Wednesday, March 31, 2010
Tuesday, March 30, 2010
Passenger books flight involving a change of planes in Newark, New Jersey. (That was his first mistake right there.)
He was transporting a properly declared handgun and, in a separate, locked container, ammunition for same.
His flight was late arriving in Newark and he missed his connection. He collected his luggage and spent the night in a hotel. Ye Gods! In Newark?
The next morning he returned to the airport and attempted to check in for the next flight to his ultimate destination, Allentown, PA. He declared the unloaded firearm and was immediately arrested.
Interesting case and discussion of the Firearm Owners Protection Act (FOPA).
Monday, March 29, 2010
The drugs? Paxil, Xanax and so forth; the "suspects" had prescriptions for them.
Typical New York City hysteria. I wonder, what was the basis for the search warrant? Might be an interesting test case if all of the residents have clean criminal records.
Friday, March 26, 2010
The researchers are implying that something in fast food makes us impatient: trans fat, sugar, red meat, hormones, genetically modified veggies, or some combination.
It seems never to have occurred to the researchers that people who are already impatient might prefer fast food because it is, well, fast. That explanation fits the data just as well, and is considerably more plausible.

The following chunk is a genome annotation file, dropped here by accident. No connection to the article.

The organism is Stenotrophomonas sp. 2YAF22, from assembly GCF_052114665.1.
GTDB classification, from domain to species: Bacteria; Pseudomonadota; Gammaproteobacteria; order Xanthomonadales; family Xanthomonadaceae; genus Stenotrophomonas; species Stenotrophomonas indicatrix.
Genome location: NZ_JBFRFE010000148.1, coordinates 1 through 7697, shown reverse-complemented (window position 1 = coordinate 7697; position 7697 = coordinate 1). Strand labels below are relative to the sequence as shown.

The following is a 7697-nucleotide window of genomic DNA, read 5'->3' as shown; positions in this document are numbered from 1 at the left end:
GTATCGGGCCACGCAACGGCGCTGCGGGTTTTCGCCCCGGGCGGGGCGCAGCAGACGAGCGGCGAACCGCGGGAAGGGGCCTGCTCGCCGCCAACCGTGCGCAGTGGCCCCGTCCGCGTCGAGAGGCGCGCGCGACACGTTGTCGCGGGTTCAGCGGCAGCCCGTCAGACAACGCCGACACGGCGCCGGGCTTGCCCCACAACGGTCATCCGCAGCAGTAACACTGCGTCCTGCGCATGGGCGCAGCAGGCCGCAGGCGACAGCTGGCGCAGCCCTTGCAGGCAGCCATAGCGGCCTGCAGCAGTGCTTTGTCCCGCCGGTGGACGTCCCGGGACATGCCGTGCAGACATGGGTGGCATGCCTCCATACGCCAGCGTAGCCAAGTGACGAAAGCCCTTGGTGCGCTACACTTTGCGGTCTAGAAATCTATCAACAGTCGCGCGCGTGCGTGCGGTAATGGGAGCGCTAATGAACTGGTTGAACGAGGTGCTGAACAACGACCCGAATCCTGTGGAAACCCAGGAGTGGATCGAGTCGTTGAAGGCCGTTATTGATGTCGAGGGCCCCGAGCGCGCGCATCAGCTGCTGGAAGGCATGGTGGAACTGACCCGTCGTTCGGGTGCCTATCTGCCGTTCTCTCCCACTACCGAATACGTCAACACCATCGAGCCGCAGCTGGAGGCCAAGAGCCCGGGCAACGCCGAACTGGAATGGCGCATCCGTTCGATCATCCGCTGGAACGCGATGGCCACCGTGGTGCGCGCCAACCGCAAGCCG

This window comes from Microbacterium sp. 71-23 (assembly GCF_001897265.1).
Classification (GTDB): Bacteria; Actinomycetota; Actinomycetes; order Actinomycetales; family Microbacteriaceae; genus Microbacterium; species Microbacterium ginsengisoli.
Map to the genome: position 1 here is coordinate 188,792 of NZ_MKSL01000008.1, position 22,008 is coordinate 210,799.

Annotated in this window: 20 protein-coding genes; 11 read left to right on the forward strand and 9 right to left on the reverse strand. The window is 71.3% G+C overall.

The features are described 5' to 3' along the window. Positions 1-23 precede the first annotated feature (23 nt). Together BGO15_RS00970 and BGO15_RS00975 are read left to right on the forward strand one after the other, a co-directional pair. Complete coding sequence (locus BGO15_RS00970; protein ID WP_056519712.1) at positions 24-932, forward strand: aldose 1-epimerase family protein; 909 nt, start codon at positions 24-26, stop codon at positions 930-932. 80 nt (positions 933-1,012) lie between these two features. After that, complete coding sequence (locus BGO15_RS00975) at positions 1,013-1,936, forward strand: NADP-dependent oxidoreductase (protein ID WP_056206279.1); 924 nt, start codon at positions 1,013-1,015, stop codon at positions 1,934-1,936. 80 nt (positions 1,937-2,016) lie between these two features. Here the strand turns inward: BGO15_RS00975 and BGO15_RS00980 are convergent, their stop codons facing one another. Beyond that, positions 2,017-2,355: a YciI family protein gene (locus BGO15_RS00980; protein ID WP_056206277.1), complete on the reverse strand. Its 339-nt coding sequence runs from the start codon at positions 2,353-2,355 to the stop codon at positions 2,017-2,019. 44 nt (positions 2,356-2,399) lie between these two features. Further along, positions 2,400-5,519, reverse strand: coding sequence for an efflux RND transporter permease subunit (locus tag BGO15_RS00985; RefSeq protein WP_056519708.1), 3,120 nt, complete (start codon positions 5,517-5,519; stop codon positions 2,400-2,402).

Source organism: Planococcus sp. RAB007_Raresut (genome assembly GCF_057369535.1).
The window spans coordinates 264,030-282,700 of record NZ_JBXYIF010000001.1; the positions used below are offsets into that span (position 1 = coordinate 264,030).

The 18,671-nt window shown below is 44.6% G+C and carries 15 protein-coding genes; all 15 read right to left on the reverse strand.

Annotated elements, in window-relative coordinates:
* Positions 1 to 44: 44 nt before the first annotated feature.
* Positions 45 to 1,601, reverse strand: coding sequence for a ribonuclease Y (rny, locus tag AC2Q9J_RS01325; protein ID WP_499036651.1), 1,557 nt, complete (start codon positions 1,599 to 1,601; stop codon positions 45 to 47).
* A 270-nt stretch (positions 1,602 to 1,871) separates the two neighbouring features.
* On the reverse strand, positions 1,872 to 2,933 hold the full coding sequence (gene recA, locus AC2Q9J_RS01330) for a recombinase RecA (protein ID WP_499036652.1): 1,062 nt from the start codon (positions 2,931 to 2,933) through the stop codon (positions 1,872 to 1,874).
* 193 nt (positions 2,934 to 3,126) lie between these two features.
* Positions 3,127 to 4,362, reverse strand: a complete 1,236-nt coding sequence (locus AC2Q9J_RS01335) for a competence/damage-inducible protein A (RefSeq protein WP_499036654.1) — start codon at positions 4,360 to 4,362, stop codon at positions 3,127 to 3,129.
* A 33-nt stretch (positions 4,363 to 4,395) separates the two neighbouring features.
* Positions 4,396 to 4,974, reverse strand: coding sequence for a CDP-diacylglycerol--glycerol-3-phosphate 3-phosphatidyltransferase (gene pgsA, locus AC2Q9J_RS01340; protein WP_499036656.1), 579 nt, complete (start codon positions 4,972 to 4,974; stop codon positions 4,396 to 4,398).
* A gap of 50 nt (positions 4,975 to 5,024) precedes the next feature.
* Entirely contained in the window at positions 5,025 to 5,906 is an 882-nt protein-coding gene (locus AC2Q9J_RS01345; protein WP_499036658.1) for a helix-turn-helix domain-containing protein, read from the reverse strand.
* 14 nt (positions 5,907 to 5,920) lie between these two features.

The headline should read, "Impatient People Prefer Fast Food", but that's an even more obvious tautology, and won't get you published.
Christian Science Monitor:
The bulge in administrative work may look like a nightmare to American insurance firms and government employees. But to outsourcing executives here in India, it’s heaven-sent. A number of Indian companies are already anticipating an increase in workload thanks to Obama's healthcare law.
The addition of 32 million insured Americans is “very significant” for Indian outsourcers, says Ananda Mukerji, chief executive officer of Firstsource Solutions in Mumbai. Companies like his will see “increased opportunities” as US health insurers and hospitals scramble to reorganize to comply with the new law, he wrote in an email to the Monitor.
This extra work will include processing new enrollments, organizing bigger member databases, processing more claims, providing more support services, and managing more revenue, he says.
"We spend so much time, our police do, chasing around these nonviolent drug offenders, we don't have time anymore to protect our people from murders and child molesters," said Jack Cole, president of Law Enforcement Against Prohibition, a group that plans to champion the California proposal between now and the election.
The initiative, also known as the "Tax Cannabis Act," received enough signatures this week to qualify for the November ballot. If it is approved, California would become the first state to legalize marijuana for recreational use by adults. The measure would also give local governments the authority to regulate and tax pot sales.
Thursday, March 25, 2010